• RPA architects: Just as with any programmable software solution that you deploy at scale, as you grow RPA usage throughout your organization, you will need a good software architect. (Often, an RPA developer assumes the responsibilities of an RPA architect in smaller teams where one individual may wear several hats.) An RPA architect typically works at a higher level than an RPA developer, creating the plans and designs for workflow and integrations that will be coded by the developer. RPA architects need the ability to create workflow diagrams and strategically document a process before automating it. They should also be able to judge when a business is attempting to push RPA technology too far and when a traditional software solution might be a better bet.

  • RPA analyst: Just as good software architects make good RPA architects, good business analysts can be easily trained to be good RPA analysts. These are the workers who typically sit between technologists and business users, who define the requirements for automating processes. The difference between RPA developers and RPA analysts can be a bit blurred, as developers take responsibility for understanding business processes, and, likewise, analysts have a basic grasp of RPA tools. Analysts need to produce application prototypes, or at minimum, Visio diagrams and presentation slides that depict workflows. In smaller teams, analysts can also be responsible for the correct use of tools, templates, best practices, and quality assurance (QA) measures for all enterprise RPA initiatives.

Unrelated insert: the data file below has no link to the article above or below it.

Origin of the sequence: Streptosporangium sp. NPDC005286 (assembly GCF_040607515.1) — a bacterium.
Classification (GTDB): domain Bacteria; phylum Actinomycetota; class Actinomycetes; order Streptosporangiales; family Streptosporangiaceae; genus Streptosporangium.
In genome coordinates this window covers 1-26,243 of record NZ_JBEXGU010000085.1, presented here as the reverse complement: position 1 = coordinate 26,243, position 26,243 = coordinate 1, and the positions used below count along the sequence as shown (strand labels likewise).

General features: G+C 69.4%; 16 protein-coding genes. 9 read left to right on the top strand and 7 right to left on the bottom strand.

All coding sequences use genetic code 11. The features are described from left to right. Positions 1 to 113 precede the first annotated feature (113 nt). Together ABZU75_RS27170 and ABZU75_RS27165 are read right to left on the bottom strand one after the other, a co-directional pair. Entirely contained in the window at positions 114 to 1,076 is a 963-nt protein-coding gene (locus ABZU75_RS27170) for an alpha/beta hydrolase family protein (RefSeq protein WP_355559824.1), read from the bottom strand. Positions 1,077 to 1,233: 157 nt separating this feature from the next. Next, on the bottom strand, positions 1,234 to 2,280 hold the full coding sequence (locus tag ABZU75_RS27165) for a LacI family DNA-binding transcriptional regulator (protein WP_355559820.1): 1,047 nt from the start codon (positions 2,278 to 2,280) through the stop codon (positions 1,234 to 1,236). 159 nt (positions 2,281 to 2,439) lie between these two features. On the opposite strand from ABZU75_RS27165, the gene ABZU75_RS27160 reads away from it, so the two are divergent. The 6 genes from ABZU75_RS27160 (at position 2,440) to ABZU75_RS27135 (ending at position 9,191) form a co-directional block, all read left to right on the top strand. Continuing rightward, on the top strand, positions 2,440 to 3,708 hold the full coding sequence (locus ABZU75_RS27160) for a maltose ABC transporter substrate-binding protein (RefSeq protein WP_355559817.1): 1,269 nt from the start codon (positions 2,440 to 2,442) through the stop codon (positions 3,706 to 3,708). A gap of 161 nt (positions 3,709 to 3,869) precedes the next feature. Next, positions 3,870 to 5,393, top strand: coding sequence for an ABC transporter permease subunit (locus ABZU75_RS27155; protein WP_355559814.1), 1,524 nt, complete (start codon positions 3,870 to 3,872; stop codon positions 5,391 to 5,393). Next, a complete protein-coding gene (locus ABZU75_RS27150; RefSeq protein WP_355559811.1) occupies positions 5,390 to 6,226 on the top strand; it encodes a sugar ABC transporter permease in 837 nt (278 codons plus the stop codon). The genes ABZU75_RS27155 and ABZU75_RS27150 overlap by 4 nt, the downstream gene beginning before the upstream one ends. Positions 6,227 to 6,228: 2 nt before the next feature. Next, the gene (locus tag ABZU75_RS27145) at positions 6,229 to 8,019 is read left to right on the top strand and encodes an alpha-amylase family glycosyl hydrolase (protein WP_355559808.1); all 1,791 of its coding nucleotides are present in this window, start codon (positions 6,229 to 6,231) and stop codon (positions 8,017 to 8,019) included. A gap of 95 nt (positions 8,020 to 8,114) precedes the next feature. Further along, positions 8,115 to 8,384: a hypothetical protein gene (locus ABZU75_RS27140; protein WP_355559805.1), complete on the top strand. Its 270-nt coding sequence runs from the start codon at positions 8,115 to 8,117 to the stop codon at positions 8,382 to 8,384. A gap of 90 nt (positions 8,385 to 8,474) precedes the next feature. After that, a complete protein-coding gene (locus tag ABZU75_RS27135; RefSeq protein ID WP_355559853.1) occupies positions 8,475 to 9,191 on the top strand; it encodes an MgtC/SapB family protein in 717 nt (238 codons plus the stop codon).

• RPA champion: These are the evangelists for RPA. Their job is to advocate for and spread the word about RPA successes and to educate and upskill new teams as businesses scale from proofs of concept (POCs) and pilots to enterprise-wide initiatives. Champions can come from anywhere: IT, business units, even the executive suite, and as automation expands, this role will turn from part-time to full-time to an exciting career path upward.

  • RPA QA tester: Testing is an essential and continuous process when deploying RPA. It should be embedded into your bot development lifecycle, so you catch problems as they occur rather than discovering them in production. And testing doesn’t just apply to the bots themselves but also to the full ecosystem surrounding an automated process, including legacy systems and human interactions with the bots. All need to be free of errors for bots to function correctly.

  • Bot master: As bots evolve, especially when integrated with advanced AI and intelligent automation capabilities, a human is needed to monitor them and ensure the algorithms and rules are still valid in an ever-changing business landscape. This role will be an important one, as the bot master never lets her eyes off the prize: are the bots in the automated processes still providing value to the business? This requires a mixture of hard and software skills and the ability to collaborate seamlessly between technical and business teams, as well as with the executive suite.

Keep in mind that RPA opportunities are not just for technical experts. Business analysts, Excel super users, and people working already as cross-functional liaisons between business and technology groups are all prime candidates for RPA jobs.

In short, the field is wide open with opportunities. Go ahead, seek higher-value work. You’ll be glad you did.